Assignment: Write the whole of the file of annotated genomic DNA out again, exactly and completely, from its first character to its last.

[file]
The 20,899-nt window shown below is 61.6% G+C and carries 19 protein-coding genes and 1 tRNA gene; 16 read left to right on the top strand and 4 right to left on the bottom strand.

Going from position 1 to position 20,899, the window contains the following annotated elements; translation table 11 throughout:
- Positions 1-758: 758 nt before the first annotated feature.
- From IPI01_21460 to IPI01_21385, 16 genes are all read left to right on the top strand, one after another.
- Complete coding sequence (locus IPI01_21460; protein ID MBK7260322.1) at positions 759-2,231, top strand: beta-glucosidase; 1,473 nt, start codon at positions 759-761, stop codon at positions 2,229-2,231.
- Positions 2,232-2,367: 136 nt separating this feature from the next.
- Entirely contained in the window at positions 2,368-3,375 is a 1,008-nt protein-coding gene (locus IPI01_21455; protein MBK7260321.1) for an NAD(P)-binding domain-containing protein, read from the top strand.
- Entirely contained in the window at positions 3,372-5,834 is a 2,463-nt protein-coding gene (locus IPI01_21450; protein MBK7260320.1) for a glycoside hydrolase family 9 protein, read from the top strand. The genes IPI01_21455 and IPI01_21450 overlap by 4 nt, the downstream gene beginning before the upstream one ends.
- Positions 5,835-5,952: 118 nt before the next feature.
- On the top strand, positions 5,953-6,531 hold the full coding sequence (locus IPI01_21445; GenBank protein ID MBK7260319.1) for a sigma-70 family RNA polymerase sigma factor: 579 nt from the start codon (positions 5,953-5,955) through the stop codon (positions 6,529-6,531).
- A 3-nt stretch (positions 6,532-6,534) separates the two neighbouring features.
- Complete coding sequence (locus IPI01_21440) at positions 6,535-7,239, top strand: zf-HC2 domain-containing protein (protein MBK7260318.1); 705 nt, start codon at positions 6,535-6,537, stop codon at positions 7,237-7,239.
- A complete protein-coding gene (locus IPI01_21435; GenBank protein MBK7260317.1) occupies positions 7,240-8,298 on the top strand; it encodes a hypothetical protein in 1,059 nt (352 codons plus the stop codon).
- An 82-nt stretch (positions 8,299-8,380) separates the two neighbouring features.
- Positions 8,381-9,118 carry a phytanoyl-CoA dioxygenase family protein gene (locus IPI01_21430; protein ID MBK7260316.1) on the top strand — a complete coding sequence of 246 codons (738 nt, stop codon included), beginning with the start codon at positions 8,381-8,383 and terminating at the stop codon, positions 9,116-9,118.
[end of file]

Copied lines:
The 20,899-nt window shown below is 61.6% G+C and carries 19 protein-coding genes and 1 tRNA gene; 16 read left to right on the top strand and 4 right to left on the bottom strand.

Going from position 1 to position 20,899, the window contains the following annotated elements; translation table 11 throughout:
- Positions 1-758: 758 nt before the first annotated feature.
- From IPI01_21460 to IPI01_21385, 16 genes are all read left to right on the top strand, one after another.
- Complete coding sequence (locus IPI01_21460; protein ID MBK7260322.1) at positions 759-2,231, top strand: beta-glucosidase; 1,473 nt, start codon at positions 759-761, stop codon at positions 2,229-2,231.
- Positions 2,232-2,367: 136 nt separating this feature from the next.
- Entirely contained in the window at positions 2,368-3,375 is a 1,008-nt protein-coding gene (locus IPI01_21455; protein MBK7260321.1) for an NAD(P)-binding domain-containing protein, read from the top strand.
- Entirely contained in the window at positions 3,372-5,834 is a 2,463-nt protein-coding gene (locus IPI01_21450; protein MBK7260320.1) for a glycoside hydrolase family 9 protein, read from the top strand. The genes IPI01_21455 and IPI01_21450 overlap by 4 nt, the downstream gene beginning before the upstream one ends.
- Positions 5,835-5,952: 118 nt before the next feature.
- On the top strand, positions 5,953-6,531 hold the full coding sequence (locus IPI01_21445; GenBank protein ID MBK7260319.1) for a sigma-70 family RNA polymerase sigma factor: 579 nt from the start codon (positions 5,953-5,955) through the stop codon (positions 6,529-6,531).
- A 3-nt stretch (positions 6,532-6,534) separates the two neighbouring features.
- Complete coding sequence (locus IPI01_21440) at positions 6,535-7,239, top strand: zf-HC2 domain-containing protein (protein MBK7260318.1); 705 nt, start codon at positions 6,535-6,537, stop codon at positions 7,237-7,239.
- A complete protein-coding gene (locus IPI01_21435; GenBank protein MBK7260317.1) occupies positions 7,240-8,298 on the top strand; it encodes a hypothetical protein in 1,059 nt (352 codons plus the stop codon).
- An 82-nt stretch (positions 8,299-8,380) separates the two neighbouring features.
- Positions 8,381-9,118 carry a phytanoyl-CoA dioxygenase family protein gene (locus IPI01_21430; protein ID MBK7260316.1) on the top strand — a complete coding sequence of 246 codons (738 nt, stop codon included), beginning with the start codon at positions 8,381-8,383 and terminating at the stop codon, positions 9,116-9,118.